Sales messages always consist of a claim or a series of claims that you're making about yourself, your firm or your product.

For a sales claim to be effective, the customer must believe it, remember it, and want to take action based on it.  Therefore, every sales claim must pass three hurdles:

  1. Is it credible?
  2. Is it meaningful?
  3. Is it memorable?

Why 'Exciting' Isn't Exciting

In my recent post, 8 Words to Avoid When Selling, I pointed out that the word "exciting" wasn't itself exciting.  That's because most companies use the word "exciting" in their sales claims like so:

  • "Our product is exciting!"

Let's run the claim through the criteria stated above:

  1. Is it credible?  Maybe, but only if the customer already trusts you.  If you've got a long history with a particular customer, maybe that customer will respond. However, if the customer doesn't know you, all you've communicated is your opinion, and to a stranger your opinion means squat.
  2. Is it meaningful? No, because the customer has no idea whether what you think is "exciting" is the same as what the customer thinks is exciting.  As far as the customer knows, "exciting" to you might mean "I'm excited that we finally have a product that isn't total crap."
  3. Is it memorable? No, because millions of companies have used the word "exciting" billions of times.  The word is just mental SPAM, just like "new and improved," "innovative," "guaranteed" and all the other salesy words that no longer pack a punch.

Making It Credible

To excite a customer, a sales claim must be credible.  The easiest way to add credibility is to attribute the caim to somebody whom the customer already trusts or respects.  For example:

  • "This product is exciting!"
    -- Joe Bigwig, VP, Major Company Inc.
  • "Exciting!"
     -- Jill Smart, Reporter, HugeHighTechWebsite.com

Let's run the two claims above through the three hurdles.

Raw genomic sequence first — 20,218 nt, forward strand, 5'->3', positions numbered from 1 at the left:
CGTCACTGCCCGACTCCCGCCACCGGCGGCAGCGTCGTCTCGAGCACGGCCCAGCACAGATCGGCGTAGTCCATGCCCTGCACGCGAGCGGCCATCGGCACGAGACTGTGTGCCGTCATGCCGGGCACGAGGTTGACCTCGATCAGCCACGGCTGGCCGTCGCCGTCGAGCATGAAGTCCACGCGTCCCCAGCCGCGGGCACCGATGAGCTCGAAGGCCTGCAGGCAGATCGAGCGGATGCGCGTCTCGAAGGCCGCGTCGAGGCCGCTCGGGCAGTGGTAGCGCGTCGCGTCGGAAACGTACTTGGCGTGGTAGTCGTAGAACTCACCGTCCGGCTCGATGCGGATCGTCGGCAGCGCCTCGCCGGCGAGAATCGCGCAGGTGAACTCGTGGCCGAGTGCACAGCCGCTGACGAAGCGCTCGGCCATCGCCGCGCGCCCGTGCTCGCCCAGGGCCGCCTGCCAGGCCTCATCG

1. Are they credible?  Yes, assuming that the authorities quoted are real people who will stand behind their remarks.
  2. Are they meaningful?  Maybe, a little, but only if the customer does the mental heavy lifting to map the opinion of the sources into the customer's own experience.  (E.g. "Joe Bigwig had a similar problem to mine, so maybe this is the solution.")
  3. Are they memorable?  No.  The customer still doesn't know what "exciting" means in this context and the word "exciting" itself remains forgettable.

Making It Meaningful

The next step is to make the message meaningful, so that it's relevant enough to the customer so that the customer might take action.  Two examples again:

  • "We saved $1 million in reduced cost overruns."
    -- Joe Bigwig, VP, Major Company Inc.
  • "Acme's customers typically save around $1 million a year."
    -- Jill Smart, Reporter, HugeHighTechWebsite.com

Let's go through the hurdles:

  1. Are they credible?  Yes, insofar as customers trusts the sources cited and they'll stand behind their words.
  2. Are they meaningful? Yes, because reducing costs is always an important business issue.
  3. Are they memorable?  No, because nearly every B2B product on the planet claims to create cost savings.

Making It Memorable

To make a sales claim memorable, you must add emotion to the equation. Emotion comes not from adjectives (like "exciting" or "innovative") nor from financial figures, but from real events involving real people facing real challenges.  Two examples again:

  • "Installing Acme saved us from bankrupcy."
    -- Joe Bigwig, VP, Major Company Inc.
  • "I have never seen a product that saved people so much money so damn quickly."
    -- Jill Smart, Reporter, HugeHighTechWebsite.com

The hurdles once again:

  1. Are they credible?  Yes, insofar as customers trusts the sources cited and they'll stand behind their words.
  2. Are they meaningful? Yes, because reducing costs or avoiding bankruptcy are both important business issues.
  3. Are they memorable?  Yes, because there is real human drama both in avoiding bankruptcy (the first claim) and in the obvious amazement of the report (the second claim).

Please note I am NOT suggesting that EVERY sales claim be formed in the manner above.  However, if you want "excite" a customer with a sales claim, it must pass all three hurdles.  If it doesn't, it's not helping you sell.

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